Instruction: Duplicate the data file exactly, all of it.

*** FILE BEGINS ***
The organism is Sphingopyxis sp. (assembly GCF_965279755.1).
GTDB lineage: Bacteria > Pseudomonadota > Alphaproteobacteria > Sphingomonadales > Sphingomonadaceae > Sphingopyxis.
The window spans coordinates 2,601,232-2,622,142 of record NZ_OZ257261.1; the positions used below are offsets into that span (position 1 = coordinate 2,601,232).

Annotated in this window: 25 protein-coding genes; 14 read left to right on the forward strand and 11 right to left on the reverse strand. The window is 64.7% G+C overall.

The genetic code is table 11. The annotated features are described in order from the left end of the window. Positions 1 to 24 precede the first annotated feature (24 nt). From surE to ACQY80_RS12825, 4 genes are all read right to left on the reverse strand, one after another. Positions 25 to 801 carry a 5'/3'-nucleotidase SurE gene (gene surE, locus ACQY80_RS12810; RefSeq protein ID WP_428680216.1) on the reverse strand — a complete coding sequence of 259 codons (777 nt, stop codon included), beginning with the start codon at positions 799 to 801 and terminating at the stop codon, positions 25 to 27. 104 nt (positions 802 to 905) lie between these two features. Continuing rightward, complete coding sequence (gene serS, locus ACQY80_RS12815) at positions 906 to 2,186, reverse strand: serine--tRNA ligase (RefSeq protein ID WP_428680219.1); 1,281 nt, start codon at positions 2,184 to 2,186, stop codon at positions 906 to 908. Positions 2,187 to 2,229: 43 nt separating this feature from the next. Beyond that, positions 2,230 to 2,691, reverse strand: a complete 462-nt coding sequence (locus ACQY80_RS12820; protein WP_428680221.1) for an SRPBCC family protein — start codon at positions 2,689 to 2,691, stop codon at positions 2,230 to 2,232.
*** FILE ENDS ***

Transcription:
The organism is Sphingopyxis sp. (assembly GCF_965279755.1).
GTDB lineage: Bacteria > Pseudomonadota > Alphaproteobacteria > Sphingomonadales > Sphingomonadaceae > Sphingopyxis.
The window spans coordinates 2,601,232-2,622,142 of record NZ_OZ257261.1; the positions used below are offsets into that span (position 1 = coordinate 2,601,232).

Annotated in this window: 25 protein-coding genes; 14 read left to right on the forward strand and 11 right to left on the reverse strand. The window is 64.7% G+C overall.

The genetic code is table 11. The annotated features are described in order from the left end of the window. Positions 1 to 24 precede the first annotated feature (24 nt). From surE to ACQY80_RS12825, 4 genes are all read right to left on the reverse strand, one after another. Positions 25 to 801 carry a 5'/3'-nucleotidase SurE gene (gene surE, locus ACQY80_RS12810; RefSeq protein ID WP_428680216.1) on the reverse strand — a complete coding sequence of 259 codons (777 nt, stop codon included), beginning with the start codon at positions 799 to 801 and terminating at the stop codon, positions 25 to 27. 104 nt (positions 802 to 905) lie between these two features. Continuing rightward, complete coding sequence (gene serS, locus ACQY80_RS12815) at positions 906 to 2,186, reverse strand: serine--tRNA ligase (RefSeq protein ID WP_428680219.1); 1,281 nt, start codon at positions 2,184 to 2,186, stop codon at positions 906 to 908. Positions 2,187 to 2,229: 43 nt separating this feature from the next. Beyond that, positions 2,230 to 2,691, reverse strand: a complete 462-nt coding sequence (locus ACQY80_RS12820; protein WP_428680221.1) for an SRPBCC family protein — start codon at positions 2,689 to 2,691, stop codon at positions 2,230 to 2,232.